However, the ambition is still ahead of the reality in many respects. While Government has made positive noises around leveraging procurement to drive wider adoption, its previously made pledges have only resulted in the Department for Education procuring 22 major offsite contracts, with the remaining Government departments procuring only one more between them to date. 

The end-result is a missed opportunity to use Government procurement to drive wider adoption. It also shows that more needs to be done to champion offsite and MMC, and that a detailed strategy is needed to enable the vision of much wider use of platform approaches and offsite manufacturing – as set out in Transforming Infrastructure Procurement: Roadmap to 2030.

We believe that a ten-year overarching offsite strategy would deliver a clear vision, ambitious objectives and goals, well-considered critical success factors, a time-bound plan with discrete milestones, and metrics to measure progress. All of which would be designed to unleash offsite’s potential far-beyond the initial 23 major projects mentioned above, and deliver consistent demand, changes in procurement, and the adoption of a more standardised component-based approach. These are all areas with potential for wider application across construction projects in the UK and beyond.

Bringing everyone on the journey

With much of the focus on larger projects and initiatives, we need to ensure that we bring everyone on the journey. SMEs and smaller stakeholders also have a key role to play.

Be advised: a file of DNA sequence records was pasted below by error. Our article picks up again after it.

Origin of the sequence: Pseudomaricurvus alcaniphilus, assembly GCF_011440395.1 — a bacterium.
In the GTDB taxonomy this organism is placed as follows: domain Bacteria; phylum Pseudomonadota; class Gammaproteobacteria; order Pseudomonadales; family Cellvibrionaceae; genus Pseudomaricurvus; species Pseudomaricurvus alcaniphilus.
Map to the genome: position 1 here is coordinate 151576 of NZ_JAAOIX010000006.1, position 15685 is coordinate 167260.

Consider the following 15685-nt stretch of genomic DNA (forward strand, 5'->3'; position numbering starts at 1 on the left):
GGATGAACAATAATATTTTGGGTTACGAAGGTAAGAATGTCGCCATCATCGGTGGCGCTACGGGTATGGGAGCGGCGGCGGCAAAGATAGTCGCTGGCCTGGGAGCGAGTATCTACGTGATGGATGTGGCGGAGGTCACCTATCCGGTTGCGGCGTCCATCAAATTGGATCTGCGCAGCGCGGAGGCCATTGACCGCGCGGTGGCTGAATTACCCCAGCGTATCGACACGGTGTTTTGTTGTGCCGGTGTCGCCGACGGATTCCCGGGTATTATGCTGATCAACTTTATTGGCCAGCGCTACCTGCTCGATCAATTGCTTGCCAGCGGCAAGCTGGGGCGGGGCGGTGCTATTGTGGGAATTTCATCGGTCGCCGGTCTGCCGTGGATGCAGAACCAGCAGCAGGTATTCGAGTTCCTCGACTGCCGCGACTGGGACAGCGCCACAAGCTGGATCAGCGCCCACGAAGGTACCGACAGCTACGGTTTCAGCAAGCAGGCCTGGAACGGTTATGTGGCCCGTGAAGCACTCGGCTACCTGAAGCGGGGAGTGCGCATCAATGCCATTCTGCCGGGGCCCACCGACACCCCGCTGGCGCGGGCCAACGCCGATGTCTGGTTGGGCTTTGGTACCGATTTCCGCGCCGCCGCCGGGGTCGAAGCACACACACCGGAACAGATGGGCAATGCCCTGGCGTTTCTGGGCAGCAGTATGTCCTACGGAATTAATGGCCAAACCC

Targeted support for lower-end and smaller scale adoption would also be welcome. This could include support for the manufacturers of components, rather than just focusing on larger players who gear their investments predominantly towards factories. Undertaking a capacity study for the availability of offsite options and putting forward a strategy to work with suppliers to incentivise gap-filling, would also be useful. 

Finally, help could be given to smaller local government procurement departments to adopt offsite policies through aggregation. For example, enabling small residential urban plots across a few local authorities to be served by a group of offsite manufacturers.

Industry needs to show the way

While much of our report focused on the steps Government should take, we are also aware of the vital role industry plays in this debate. We should be advocating the benefits of offsite manufacturing to all stakeholders and tackling the unfair stigma that it “restrains design”. We could encourage and embrace more collaborative delivery models with early engagement between clients, designers and offsite manufacturing contractors to explore opportunities for offsite. 

Furthermore, adopting a more standardised platform approach to pre-manufactured components, would also help. Our industry has made great strides over the last decade laying the foundations for collaborative and standardised approaches through the adoption and use of digital. We can now use this to help realise the undoubted potential for offsite.

This blog originally appeared as an article in the Apri edition of Offsite Magazine. Find out more about ACE's Project Speed briefings.

Guto  Davies

Guto Davies

Head of Policy

Guto is head of policy at ACE and sister organisation, EIC.


Project Speed and off-site manufacturing

February 2022

Next installment in series explores how off-site can deliver "better, greener and faster."